Tag Archives: Religion & Spirituality

A New Look at an Old Book: Amos 6-9

Reading through Amos is a difficult venture. There is so much forboding, judgement and most of all SIN. Sin from the people that God has set aside. The very people for whom God had designed the richest of blessings, whom He had saved from destruction repeatedly…these same holders of promise who willingly slaked their bonds with God in favor of idolatry. They chose immorality over righteousness, depravity in favor of the sacred, and essentially spat in the face of the gifts and calling of the Creator. Oh, it’s easy to see how God could be so mad. It’s easy, from our lofty perches, to look down on the Israelites in this story. How could they possibly be so stupid? They deserve to be smote! Right?

Oh, how quick we are to judge. How conveniently we forget our similarities to the gross injustices perpetrated by these smote-worthy individuals. Oh, we NEVER seek to serve ourselves, right? We couldn’t possibly be consumed with immediate gratification, could we? Certainly we don’t put anything ahead of our relationship with God…not our romances, nor our jobs or our leisure time. No! Not us!!!

The more I read, the more I find that I am woefully similar to the poor saps in this story. I willfully choose to behave sinfully. I have become adept at ignoring His voice. I can turn a blind eye to his leading…all in favor of my own wants, my own “needs” and desires.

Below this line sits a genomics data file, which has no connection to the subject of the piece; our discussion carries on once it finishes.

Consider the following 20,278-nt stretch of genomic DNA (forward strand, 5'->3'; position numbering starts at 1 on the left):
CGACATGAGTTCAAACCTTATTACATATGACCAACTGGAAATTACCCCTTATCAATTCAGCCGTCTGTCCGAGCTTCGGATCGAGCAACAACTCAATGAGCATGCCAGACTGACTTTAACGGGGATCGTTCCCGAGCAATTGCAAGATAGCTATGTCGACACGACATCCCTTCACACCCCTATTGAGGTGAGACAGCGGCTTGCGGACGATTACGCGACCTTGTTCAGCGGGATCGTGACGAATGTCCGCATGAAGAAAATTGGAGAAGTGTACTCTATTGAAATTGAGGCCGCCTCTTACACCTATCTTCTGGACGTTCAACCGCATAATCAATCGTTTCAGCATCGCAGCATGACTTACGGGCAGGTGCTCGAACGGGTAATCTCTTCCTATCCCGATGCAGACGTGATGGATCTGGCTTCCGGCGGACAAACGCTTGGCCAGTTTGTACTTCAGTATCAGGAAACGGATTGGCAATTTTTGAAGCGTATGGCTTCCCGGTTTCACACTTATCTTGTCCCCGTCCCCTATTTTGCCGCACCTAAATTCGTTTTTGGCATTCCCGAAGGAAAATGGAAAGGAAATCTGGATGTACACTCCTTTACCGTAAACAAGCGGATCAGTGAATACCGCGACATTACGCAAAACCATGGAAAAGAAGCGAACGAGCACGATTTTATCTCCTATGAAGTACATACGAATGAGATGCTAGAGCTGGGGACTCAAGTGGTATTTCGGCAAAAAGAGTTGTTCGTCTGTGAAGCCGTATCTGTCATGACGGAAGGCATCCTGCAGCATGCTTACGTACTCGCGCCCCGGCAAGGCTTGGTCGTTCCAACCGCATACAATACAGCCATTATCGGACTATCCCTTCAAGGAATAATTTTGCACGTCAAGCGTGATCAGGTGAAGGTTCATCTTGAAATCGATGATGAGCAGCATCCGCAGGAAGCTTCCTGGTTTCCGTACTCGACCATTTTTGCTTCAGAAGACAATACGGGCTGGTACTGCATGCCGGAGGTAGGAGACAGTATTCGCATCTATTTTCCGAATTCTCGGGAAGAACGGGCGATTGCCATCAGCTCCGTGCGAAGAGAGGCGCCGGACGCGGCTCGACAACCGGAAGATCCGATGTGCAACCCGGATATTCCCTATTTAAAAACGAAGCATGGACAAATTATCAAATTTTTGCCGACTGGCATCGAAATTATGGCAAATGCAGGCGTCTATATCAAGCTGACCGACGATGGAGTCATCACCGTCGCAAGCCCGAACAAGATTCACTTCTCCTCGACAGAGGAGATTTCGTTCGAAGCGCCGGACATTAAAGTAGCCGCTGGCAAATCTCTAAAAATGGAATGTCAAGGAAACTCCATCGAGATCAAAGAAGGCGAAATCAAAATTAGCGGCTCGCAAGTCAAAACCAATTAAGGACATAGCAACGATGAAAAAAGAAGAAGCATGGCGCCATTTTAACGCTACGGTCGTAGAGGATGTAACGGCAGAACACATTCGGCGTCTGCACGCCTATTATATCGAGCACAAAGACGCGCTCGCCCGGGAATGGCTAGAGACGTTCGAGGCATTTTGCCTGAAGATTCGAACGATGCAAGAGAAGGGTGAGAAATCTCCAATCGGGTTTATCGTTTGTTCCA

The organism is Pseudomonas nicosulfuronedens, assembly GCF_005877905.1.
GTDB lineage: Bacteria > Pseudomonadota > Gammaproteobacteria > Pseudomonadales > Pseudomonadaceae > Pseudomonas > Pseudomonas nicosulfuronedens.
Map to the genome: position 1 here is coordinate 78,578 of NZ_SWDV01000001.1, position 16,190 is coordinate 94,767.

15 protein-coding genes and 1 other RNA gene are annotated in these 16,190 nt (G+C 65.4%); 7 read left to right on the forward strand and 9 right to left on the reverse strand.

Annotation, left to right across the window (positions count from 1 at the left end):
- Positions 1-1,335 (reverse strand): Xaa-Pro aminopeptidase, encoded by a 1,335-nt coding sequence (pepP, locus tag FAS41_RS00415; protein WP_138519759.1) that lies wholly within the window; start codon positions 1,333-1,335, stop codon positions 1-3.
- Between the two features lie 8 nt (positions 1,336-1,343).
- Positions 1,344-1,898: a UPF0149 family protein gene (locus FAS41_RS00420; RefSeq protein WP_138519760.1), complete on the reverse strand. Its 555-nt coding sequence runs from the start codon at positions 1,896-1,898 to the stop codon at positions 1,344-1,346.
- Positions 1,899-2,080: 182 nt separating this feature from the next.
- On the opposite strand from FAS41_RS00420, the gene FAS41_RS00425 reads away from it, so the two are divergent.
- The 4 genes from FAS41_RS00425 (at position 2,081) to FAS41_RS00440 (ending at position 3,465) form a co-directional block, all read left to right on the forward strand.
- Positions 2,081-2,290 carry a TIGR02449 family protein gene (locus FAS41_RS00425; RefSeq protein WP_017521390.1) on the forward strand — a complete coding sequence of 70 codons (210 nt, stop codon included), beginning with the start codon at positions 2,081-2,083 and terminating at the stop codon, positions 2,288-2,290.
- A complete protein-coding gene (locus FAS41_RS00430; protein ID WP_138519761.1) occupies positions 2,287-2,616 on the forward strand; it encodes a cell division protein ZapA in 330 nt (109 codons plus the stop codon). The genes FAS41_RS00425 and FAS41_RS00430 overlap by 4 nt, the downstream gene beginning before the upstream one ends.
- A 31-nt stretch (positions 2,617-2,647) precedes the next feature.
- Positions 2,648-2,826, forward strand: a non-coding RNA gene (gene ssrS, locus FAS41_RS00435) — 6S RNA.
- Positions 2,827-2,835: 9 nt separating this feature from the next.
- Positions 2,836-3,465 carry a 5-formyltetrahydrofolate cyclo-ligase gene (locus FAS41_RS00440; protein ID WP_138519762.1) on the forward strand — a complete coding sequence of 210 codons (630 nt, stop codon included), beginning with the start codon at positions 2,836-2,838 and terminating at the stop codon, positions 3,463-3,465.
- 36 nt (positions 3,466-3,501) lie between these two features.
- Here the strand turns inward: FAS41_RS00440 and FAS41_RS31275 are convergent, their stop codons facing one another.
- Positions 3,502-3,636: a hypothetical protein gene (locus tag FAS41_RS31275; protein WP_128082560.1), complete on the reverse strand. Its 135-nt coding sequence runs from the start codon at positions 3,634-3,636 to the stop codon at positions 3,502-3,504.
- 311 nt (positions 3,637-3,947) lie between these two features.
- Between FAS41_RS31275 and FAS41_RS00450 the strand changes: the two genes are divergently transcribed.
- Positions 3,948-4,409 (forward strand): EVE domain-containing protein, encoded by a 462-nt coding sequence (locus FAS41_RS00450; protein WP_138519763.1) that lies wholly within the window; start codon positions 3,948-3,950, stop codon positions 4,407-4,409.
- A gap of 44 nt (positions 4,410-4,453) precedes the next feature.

So God is understandably miffed. I get it. I would be, too. He uses the prophet, Amos, to bring his message that He has had just about enough!! After years and years, no generations – of His people turning their backs on Him, he was putting His foot down.

And even then…

In the midst of reading them the riot act.

Barely a hiccup happens between His promise of retribution and punishment and His overwhelming mercy again. He loves so much, that even when He’s forced to bring us about to justice, He’s offering yet another reprieve to those who will just turn away from wrong – and turn back toward Him. How many times will He soften?

When I read this I am convicted. I’ve made some really poor choices of late. Choices that were self-serving and ultimately detrimental not only to me, but to others I care about. As I immerse myself into the words of Amos, I see all too clearly a mirror held up to my own life…and I don’t like the reflection. But as I peer inside, over my shoulder I see the open arms of my Father, God who loves me so much that He is willing to offer me His embrace and His forgiveness – AGAIN.

And suddenly, I know the depth of His love for me.

A New Look at an Old Book: Genesis 4-8

As I read through this section of the scripture, I find that rather than answers I am bombarded with questions. Opportunities to know more about the heart of God because of the things I do not understand. I am thankful that after 32 years in relationship with Him, I am still learning and challenged by the Lord.

Genesis 4:3

Time Passed. So much left unsaid here. What happened during that time?